Promoting Mental Health Across Cultures
Continuing their Campaign for Mental Health Recovery, the Ad Council and the Substance Abuse & Mental Health Services Administration today unveiled a series of culturally targeted public service ads. The new ads, which are being released in conjunction with National Minority Mental Health Awareness Month in July, target the Native American, Hispanic/Latino and Chinese American communities.
The radio, print, outdoor and online efforts were created pro bono by G&G Advertising (Native American creative), Wing (Hispanic/Latino creative) and Kang & Lee (Chinese American creative).
The campaign was started to help young people recognize and get treatment for mental illnesses. According to SAMHSA, from 2004 to 2007:
- 20.7 percent of Native Americans 18 to 25 reported serious psychological distress in the past year, yet only 30.6% of Native American adults with serious psychological distress received care during that time.
- 16.2 percent of Chinese Americans 18 to 25 reported serious psychological distress in the past year, with 11.2% of Asian Americans young adults with serious psychological distress receiving care in the past year.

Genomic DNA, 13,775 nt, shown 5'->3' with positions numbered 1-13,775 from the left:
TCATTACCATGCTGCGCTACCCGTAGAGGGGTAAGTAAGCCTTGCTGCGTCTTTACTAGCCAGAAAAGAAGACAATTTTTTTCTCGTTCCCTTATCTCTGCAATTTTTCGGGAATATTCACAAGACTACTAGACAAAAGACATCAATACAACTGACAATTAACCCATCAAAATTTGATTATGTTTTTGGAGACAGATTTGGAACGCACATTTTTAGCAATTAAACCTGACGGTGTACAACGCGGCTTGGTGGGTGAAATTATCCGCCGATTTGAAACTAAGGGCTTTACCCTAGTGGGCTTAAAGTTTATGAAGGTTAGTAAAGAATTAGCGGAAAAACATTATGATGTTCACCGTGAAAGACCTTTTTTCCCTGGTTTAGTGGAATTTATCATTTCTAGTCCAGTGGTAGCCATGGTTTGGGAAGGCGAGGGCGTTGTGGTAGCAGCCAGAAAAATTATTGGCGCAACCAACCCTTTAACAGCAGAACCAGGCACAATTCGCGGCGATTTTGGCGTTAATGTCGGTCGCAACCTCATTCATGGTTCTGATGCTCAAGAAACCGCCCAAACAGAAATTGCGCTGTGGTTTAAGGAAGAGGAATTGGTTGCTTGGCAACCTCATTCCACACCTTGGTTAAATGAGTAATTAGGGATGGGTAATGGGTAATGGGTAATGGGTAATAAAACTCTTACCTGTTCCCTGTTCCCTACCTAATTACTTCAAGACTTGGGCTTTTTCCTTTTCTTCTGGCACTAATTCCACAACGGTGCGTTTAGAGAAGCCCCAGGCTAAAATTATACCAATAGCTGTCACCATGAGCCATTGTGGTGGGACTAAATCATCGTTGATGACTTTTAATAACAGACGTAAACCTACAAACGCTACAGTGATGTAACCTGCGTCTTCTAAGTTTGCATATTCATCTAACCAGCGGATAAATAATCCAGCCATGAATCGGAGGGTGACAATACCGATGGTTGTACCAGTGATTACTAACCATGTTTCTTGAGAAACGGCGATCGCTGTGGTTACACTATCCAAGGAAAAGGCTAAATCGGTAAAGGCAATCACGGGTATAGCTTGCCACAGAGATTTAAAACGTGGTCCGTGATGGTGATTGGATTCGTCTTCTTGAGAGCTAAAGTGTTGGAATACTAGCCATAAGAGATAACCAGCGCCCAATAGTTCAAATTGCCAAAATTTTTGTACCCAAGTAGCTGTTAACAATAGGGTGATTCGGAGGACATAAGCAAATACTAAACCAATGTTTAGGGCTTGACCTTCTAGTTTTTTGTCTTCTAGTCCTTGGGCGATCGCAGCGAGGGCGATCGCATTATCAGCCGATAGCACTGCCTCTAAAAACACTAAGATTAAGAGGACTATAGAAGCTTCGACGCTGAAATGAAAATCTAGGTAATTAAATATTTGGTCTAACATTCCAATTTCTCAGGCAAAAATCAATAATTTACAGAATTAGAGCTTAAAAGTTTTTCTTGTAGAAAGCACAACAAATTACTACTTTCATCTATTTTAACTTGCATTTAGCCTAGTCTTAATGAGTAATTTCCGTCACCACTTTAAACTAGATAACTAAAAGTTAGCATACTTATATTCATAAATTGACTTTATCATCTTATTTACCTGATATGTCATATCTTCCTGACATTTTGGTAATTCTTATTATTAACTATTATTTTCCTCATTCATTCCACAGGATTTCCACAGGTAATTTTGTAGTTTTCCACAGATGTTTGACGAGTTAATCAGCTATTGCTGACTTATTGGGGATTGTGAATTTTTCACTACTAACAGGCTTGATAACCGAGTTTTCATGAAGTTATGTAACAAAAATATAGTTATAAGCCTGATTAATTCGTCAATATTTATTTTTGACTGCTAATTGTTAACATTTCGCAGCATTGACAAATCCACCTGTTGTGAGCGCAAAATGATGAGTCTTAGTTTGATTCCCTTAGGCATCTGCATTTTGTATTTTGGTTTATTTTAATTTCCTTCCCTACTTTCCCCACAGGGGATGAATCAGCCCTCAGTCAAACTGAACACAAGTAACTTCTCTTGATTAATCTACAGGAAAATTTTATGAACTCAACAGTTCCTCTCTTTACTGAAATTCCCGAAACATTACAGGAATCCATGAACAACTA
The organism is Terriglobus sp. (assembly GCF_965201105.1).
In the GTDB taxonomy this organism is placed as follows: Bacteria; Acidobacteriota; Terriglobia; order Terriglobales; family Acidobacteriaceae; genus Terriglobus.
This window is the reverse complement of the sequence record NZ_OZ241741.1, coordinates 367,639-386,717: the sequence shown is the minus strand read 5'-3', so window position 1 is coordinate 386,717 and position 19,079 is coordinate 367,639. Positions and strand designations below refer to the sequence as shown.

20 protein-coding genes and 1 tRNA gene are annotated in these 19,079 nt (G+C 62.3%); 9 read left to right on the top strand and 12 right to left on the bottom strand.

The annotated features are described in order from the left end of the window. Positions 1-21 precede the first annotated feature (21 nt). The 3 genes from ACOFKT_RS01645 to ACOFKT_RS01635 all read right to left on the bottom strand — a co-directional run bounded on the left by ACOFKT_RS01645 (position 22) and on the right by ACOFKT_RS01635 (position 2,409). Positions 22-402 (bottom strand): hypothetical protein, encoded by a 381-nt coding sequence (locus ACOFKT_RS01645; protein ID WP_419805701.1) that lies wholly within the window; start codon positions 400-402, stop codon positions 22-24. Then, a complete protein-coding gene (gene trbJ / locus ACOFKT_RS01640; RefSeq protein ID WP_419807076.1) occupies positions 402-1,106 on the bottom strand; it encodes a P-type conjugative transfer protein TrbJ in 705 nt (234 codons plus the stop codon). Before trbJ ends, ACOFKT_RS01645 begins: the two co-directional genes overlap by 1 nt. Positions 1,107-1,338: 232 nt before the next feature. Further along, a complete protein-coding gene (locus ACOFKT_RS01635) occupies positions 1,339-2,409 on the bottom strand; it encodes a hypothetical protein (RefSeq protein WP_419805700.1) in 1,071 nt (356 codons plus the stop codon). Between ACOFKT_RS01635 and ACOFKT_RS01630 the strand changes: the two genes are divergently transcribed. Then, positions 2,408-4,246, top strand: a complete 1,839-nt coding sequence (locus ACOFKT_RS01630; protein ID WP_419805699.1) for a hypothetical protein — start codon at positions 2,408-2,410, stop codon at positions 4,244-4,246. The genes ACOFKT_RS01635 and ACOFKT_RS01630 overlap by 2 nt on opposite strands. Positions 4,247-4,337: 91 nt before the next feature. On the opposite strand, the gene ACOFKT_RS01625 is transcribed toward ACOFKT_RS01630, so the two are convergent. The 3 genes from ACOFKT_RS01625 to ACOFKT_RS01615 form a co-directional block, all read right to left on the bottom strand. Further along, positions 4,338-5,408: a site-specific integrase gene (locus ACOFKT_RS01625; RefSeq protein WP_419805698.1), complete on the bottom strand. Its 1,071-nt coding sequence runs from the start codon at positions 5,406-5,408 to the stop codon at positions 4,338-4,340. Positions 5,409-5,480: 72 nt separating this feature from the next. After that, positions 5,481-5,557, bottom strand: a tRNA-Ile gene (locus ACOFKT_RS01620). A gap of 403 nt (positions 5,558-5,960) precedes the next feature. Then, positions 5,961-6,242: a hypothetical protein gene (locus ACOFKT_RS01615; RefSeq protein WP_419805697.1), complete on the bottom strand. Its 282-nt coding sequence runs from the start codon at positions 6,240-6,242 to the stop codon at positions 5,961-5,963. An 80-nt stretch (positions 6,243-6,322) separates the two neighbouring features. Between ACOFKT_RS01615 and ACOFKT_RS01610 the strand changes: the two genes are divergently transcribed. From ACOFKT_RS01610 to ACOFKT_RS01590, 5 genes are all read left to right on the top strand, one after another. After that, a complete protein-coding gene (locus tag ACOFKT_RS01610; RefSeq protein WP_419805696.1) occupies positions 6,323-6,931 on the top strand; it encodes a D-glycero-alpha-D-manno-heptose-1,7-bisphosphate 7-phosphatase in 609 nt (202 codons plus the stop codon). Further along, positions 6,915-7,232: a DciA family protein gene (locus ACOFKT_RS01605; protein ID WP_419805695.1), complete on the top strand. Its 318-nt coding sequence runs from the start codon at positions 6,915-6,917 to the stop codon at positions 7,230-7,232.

- 15.6 percent of Hispanics/Latinos 18 to 25 reported serious psychological distress in the past year, with 28.3% of Hispanic/Latino young adults with serious psychological distress receiving in the past 12 months.
"Raising awareness that effective treatments for mental illnesses are available and that people recover can encourage those in need to seek help," said SAMHSA Administrator Pamela S. Hyde in announcing the new campaign. "This outreach to the Chinese American community will help open a dialogue about supporting friends or family members with mental health problems in a culturally relevant way."
The Ad Council and SAMHSA introduced the Campaign for Mental Health Recovery nationally in December 2006 and added an effort targeting African-Americans in February 2010.